Which cultivation methodology better helps preventing pathogens?

If not properly screened for, life-threatening fungal and bacterial pathogens can be introduced to the human body through legal cannabis products; a 2017 study conducted in California found fungal and bacterial pathogens on 90 percent of the cannabis samples tested.

Common cannabis pathogens, including E.coli, Pseudomonas, Aspergillus, Botrytis cinerea and Fusarium oxysporum, can cause serious harm, especially for those with weak immune systems. That is why medicinal cannabis cultivators, indoors and outdoors, seek to eliminate those pathogens and other harmful substances. And to accomplish that, some companies choose to grow their crops in cleanrooms.

Indoor cannabis growers can potentially control the room's temperature, humidity, light intensity, and CO2 levels to achieve idyllic growth rates and conditions. Setting an ideal controlled cleanroom will not only improve yields and amounts of crops per year, but also will significantly reduce the ways a pest or a disease can reach a plant. Controlled indoor cannabis growers can stop cross pollination completely, and even drop the genetic deviation between plants, thus keeping the consistency of a strain much better than an outdoor field.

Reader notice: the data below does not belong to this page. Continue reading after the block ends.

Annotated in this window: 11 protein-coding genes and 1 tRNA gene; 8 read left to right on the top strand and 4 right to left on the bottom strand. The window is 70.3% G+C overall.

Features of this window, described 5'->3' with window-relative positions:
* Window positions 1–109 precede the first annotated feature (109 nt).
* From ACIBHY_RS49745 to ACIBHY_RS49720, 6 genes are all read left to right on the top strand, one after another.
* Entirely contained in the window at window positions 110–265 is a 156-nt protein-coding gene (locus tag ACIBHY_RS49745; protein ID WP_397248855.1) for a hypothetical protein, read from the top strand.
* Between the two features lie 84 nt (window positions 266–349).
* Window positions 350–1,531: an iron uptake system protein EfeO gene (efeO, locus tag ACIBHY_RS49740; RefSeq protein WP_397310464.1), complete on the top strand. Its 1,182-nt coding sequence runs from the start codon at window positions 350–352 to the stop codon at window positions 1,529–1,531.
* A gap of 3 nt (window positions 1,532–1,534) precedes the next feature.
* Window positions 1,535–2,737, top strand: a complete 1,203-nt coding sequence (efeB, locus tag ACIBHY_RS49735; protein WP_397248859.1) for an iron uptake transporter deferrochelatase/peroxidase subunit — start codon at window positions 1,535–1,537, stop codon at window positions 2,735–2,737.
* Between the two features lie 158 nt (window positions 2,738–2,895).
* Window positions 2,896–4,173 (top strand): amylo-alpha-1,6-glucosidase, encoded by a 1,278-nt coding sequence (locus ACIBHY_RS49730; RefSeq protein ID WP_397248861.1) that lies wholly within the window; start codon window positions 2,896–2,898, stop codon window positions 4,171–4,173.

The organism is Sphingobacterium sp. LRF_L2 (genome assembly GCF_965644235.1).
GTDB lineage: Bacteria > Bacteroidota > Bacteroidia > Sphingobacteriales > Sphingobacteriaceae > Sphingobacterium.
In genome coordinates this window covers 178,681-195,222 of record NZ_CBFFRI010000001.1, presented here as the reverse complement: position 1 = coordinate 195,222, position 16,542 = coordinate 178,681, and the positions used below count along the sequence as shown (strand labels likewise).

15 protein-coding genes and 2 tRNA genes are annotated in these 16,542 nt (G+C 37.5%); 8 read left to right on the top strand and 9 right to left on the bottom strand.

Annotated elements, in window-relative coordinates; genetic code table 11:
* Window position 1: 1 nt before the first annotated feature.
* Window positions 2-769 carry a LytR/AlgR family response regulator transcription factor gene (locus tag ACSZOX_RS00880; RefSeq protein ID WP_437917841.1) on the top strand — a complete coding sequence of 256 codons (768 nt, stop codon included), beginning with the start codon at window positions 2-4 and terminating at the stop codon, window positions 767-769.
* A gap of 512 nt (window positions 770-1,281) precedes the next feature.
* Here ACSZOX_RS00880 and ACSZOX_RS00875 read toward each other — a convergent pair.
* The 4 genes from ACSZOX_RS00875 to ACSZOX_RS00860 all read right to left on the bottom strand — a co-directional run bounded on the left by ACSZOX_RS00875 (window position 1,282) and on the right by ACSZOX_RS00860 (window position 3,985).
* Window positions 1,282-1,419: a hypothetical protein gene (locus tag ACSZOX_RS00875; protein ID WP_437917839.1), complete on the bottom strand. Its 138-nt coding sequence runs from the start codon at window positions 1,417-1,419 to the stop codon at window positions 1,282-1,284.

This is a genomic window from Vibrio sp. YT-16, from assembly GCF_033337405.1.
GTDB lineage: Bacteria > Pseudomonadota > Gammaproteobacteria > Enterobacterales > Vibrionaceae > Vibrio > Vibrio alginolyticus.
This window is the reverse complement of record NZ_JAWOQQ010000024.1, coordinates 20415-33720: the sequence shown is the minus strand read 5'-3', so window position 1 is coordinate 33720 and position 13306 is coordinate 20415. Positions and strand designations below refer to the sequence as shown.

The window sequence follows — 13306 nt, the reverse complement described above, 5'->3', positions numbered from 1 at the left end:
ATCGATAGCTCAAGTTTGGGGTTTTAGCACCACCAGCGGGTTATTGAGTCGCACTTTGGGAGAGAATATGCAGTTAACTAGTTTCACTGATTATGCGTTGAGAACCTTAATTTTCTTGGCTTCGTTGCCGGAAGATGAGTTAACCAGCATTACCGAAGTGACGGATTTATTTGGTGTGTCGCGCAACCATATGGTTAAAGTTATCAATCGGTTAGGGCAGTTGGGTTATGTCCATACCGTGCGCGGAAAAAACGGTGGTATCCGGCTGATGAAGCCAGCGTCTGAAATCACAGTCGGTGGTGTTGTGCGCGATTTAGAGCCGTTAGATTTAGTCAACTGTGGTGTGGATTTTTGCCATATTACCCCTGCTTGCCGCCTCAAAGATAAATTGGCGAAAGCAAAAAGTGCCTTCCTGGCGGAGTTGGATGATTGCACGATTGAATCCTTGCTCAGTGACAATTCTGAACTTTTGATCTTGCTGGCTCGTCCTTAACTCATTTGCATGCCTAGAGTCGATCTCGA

Indoor Challenges
The right combination of moisture, temperature, humidity, and light can help accelerate the growth of both cannabis and its pests. For example, when humidity reaches above 80 percent, it widens the risk window for fungal, bacterial, and viral infections. When humidity drops below 70 percent, it can diminish yields with the photosynthetic efficiency dropping.

Read more at analyticalcannabis.com

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